During World War II, the English mathematical genius Alan Turing tries to crack the German Enigma code with help from fellow mathematicians.During World War II, the English mathematical genius Alan Turing tries to crack the German Enigma code with help from fellow mathematicians.During World War II, the English mathematical genius Alan Turing tries to crack the German Enigma code with help from fellow mathematicians.
Director Morten Tyldum's film follows Turing's journey to break the Enigma Code, the form in which the Germans communicated during WWII to conduct surprise attacks. He attempts it by building the first computer, a passion project of his that was frequently criticized for devoting so much Government time and money. He deals with a social ineptitude while also accepting his own homosexuality, which lead to unforgivable persecution and depression that caused Turing to take his own life. The film focuses on his life achievements rather than his demise, though it does explore that part of his life, if not illustrate it as much as it could have done.
It's easy to root for Turing, even if his arrogance and standoffishness repel the other characters. Benedict Cumberbatch is a real crowd pleaser here. I've only seen him in short supporting roles such as last year's August: Osage County and 12 Years A Slave and I'm certainly quite impressed, if not quite as astounded. There's a very rehearsed quality about his performance, similar to Anne Hathaway's Oscar winning turn in Les Miserables. Every stutter and nuance feels perfectly placed rather than organic. But this isn't necessarily a turn off, it fits the tone of the film. He could go all the way to the Oscar but it depends on buzz and the competition.
The highlight of the film is the writing by Graham Moore, adapted from Andrew Hodges novel 'Alan Turing: The Enigma.' It's not groundbreaking, but it has the right ingredients and the perfect recipe. Even if somehow it's the only film's nomination, it's still a frontrunner for the win in Adapted Screenplay. This will be a film known for 'ticking boxes,' but it does it in a way that all films should. It's economical without ever feeling like it's rushing or only scratching the surface. It constantly pummels the characters with adversity, presenting heart-wrenching moral dilemmas, particularly for Keira Knightley's Joan Clarke. It turns something complicated and bleak quite lighthearted, especially with the casual approach to war outside of moments of justified despair.
Knightley will certainly get awards attention for her fine supporting role as Turing's counterpart. Her role may not be as meaty, lacking the highs and lows Cumberbatch has, but she makes the most of her relative sparing use, becoming the heart of the film. Thanks to her, their relationship is completely believable, given that Turing is a man who struggles with connecting to people, and the way she manages the choices her character is set upon is dealt with deft conviction. Charles Dance, Mark Strong and especially Matthew Goode are commanding side presences who bolster the film's charm. The titular 'imitation game' is essentially the Replicant test from Blade Runner, something Turing has practiced on himself. However, all the characters are human here, if with a confidence you only find in the movies.
Instead of a linear structure, the film chooses flashbacks to flesh out the full story of Turing. It does seem a little extraneous to go back to school with him, but fortunately the focus of their objectives and the performances of the young actors make them worthwhile, as well as showing the origin of something that changed the world as we know it. The scale is further expanded with newsreel footage and scenes of the world at war, even if the special effects are relatively primitive compared to what can be achieved these days though that doesn't hold the film back as such. It's very easy to get suckered into films that convince you that you're watching one man change the world and The Imitation Game achieves that effortlessly.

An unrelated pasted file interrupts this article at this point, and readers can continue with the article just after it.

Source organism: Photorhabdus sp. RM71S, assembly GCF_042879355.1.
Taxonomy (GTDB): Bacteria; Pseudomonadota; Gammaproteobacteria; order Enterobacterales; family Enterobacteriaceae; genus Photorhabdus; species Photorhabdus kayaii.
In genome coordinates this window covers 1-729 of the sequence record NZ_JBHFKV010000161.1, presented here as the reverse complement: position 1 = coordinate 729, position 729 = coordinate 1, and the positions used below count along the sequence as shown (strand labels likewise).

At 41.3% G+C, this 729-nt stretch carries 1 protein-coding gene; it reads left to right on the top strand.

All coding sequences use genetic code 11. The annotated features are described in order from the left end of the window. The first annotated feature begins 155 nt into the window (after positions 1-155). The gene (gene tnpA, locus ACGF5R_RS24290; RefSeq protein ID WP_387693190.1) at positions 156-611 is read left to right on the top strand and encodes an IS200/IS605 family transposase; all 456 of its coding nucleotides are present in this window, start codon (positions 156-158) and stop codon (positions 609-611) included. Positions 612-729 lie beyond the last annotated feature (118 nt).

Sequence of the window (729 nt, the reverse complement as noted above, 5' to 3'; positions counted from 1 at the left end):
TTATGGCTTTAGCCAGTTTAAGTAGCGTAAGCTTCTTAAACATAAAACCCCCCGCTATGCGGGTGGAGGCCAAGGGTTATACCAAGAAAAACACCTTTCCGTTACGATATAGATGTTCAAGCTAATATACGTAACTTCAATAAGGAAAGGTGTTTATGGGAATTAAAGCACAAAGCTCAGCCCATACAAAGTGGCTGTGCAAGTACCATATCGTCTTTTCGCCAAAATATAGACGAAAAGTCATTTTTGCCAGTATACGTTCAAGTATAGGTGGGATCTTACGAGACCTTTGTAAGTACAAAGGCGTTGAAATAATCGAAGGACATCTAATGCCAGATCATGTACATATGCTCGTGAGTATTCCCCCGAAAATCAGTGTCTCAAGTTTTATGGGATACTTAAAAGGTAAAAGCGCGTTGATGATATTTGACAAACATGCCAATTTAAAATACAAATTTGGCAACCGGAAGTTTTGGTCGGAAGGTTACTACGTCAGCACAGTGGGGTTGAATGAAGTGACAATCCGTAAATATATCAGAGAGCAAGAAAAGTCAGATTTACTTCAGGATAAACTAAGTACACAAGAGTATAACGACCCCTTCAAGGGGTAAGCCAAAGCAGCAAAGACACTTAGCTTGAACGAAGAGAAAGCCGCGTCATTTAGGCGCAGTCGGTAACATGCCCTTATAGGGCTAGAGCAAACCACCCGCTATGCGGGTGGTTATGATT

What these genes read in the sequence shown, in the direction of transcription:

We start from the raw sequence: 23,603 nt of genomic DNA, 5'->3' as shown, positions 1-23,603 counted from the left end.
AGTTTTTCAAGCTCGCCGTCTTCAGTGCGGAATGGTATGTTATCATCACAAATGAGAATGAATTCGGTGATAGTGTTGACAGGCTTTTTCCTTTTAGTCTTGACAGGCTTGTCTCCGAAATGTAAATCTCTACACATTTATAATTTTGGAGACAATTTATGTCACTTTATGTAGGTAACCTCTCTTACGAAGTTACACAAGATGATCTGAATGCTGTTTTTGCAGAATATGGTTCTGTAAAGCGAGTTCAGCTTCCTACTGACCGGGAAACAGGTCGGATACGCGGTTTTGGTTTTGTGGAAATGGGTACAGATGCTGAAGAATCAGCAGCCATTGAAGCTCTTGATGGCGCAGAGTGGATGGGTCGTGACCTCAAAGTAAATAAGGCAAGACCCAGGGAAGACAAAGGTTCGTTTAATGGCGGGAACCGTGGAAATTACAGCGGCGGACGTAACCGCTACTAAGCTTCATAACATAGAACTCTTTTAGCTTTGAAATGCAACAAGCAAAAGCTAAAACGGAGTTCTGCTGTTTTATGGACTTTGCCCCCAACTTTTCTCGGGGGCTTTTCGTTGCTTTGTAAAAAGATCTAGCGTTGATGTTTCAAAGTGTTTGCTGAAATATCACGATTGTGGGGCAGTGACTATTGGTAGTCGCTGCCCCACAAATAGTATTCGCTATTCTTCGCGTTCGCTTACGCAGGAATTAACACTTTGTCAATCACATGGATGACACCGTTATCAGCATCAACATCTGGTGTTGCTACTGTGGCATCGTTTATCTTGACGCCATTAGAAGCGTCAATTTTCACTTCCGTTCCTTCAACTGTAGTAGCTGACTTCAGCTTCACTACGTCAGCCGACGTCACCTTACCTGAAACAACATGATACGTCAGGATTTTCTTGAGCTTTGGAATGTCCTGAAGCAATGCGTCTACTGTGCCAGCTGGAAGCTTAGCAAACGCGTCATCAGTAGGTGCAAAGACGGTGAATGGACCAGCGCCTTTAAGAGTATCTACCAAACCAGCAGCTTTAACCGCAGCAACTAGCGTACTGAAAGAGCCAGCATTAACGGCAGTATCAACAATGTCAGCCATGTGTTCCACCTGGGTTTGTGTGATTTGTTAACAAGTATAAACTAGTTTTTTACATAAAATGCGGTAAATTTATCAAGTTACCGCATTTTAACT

Although it's dense in character and plot, The Imitation Game flashes more on the surface than it has to offer beneath. Kinetic energy in the editing brings an instant gratification, especially in the edge of your seat sequences. There are liberties with the tone for such a somber event and protagonist that most likely doesn't reflect the honest emotions involved, but obviously it's easier to digest for audience. I was unsure at first, but then it had me under its spell. This also may be Alexandre Desplat's best bet at finally winning an Oscar. It adds to that whimsical cinematic tone, almost reminiscent on his work on Harry Potter sans the magic. It will certainly be warmly embraced in the mainstream. The film is poignant, but not powerful. Entertaining, but not enlightening.
I'm content calling this the Best Picture frontrunner until further notice. The film feels like a combination of Argo, with the secrets and the camaraderie of the unit, and The King's Speech, with its Britishness and charming partnerships. It depends whether the Academy fall for the ambition of Christopher Nolan's Interstellar or the Chariots of Fire + The Bridge on the River Kwai formula of Angelina Jolie's Unbroken. Either way, The Imitation Game will belong amongst the most deserving winners, but the test of time remains to be seen. It's not like it'll be alone in that group. Nevertheless, with Queen Elizabeth II's pardon for Turing last year, there's never been a better time to educate the masses on his legacy that we use everyday.
edit: guess it isn't. Oh well. Boyhood and Birdman are better anyway.
- Oct 9, 2014